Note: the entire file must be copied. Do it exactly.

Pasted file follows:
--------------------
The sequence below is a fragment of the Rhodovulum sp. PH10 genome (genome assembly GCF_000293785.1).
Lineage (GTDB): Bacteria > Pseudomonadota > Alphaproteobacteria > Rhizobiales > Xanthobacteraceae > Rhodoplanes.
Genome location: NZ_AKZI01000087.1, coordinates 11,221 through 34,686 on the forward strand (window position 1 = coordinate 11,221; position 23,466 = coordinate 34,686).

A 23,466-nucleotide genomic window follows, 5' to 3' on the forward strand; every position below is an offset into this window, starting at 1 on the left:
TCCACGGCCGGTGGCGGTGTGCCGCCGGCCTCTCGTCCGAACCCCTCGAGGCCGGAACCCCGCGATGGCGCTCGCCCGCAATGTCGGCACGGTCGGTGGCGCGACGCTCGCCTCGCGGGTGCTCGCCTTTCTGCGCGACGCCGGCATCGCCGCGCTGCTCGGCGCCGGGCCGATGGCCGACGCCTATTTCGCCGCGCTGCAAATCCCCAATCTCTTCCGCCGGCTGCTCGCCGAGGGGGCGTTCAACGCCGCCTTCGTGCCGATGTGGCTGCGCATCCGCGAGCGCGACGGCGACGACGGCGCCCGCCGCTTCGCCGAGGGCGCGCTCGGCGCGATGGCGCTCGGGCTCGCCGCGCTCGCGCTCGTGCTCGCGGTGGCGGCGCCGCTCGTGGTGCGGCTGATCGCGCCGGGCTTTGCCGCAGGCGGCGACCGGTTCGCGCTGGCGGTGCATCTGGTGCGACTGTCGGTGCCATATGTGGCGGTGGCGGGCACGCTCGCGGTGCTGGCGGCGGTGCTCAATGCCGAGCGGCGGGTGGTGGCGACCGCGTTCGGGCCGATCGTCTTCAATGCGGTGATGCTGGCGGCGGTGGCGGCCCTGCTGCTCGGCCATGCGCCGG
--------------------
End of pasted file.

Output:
The sequence below is a fragment of the Rhodovulum sp. PH10 genome (genome assembly GCF_000293785.1).
Lineage (GTDB): Bacteria > Pseudomonadota > Alphaproteobacteria > Rhizobiales > Xanthobacteraceae > Rhodoplanes.
Genome location: NZ_AKZI01000087.1, coordinates 11,221 through 34,686 on the forward strand (window position 1 = coordinate 11,221; position 23,466 = coordinate 34,686).

A 23,466-nucleotide genomic window follows, 5' to 3' on the forward strand; every position below is an offset into this window, starting at 1 on the left:
TCCACGGCCGGTGGCGGTGTGCCGCCGGCCTCTCGTCCGAACCCCTCGAGGCCGGAACCCCGCGATGGCGCTCGCCCGCAATGTCGGCACGGTCGGTGGCGCGACGCTCGCCTCGCGGGTGCTCGCCTTTCTGCGCGACGCCGGCATCGCCGCGCTGCTCGGCGCCGGGCCGATGGCCGACGCCTATTTCGCCGCGCTGCAAATCCCCAATCTCTTCCGCCGGCTGCTCGCCGAGGGGGCGTTCAACGCCGCCTTCGTGCCGATGTGGCTGCGCATCCGCGAGCGCGACGGCGACGACGGCGCCCGCCGCTTCGCCGAGGGCGCGCTCGGCGCGATGGCGCTCGGGCTCGCCGCGCTCGCGCTCGTGCTCGCGGTGGCGGCGCCGCTCGTGGTGCGGCTGATCGCGCCGGGCTTTGCCGCAGGCGGCGACCGGTTCGCGCTGGCGGTGCATCTGGTGCGACTGTCGGTGCCATATGTGGCGGTGGCGGGCACGCTCGCGGTGCTGGCGGCGGTGCTCAATGCCGAGCGGCGGGTGGTGGCGACCGCGTTCGGGCCGATCGTCTTCAATGCGGTGATGCTGGCGGCGGTGGCGGCCCTGCTGCTCGGCCATGCGCCGG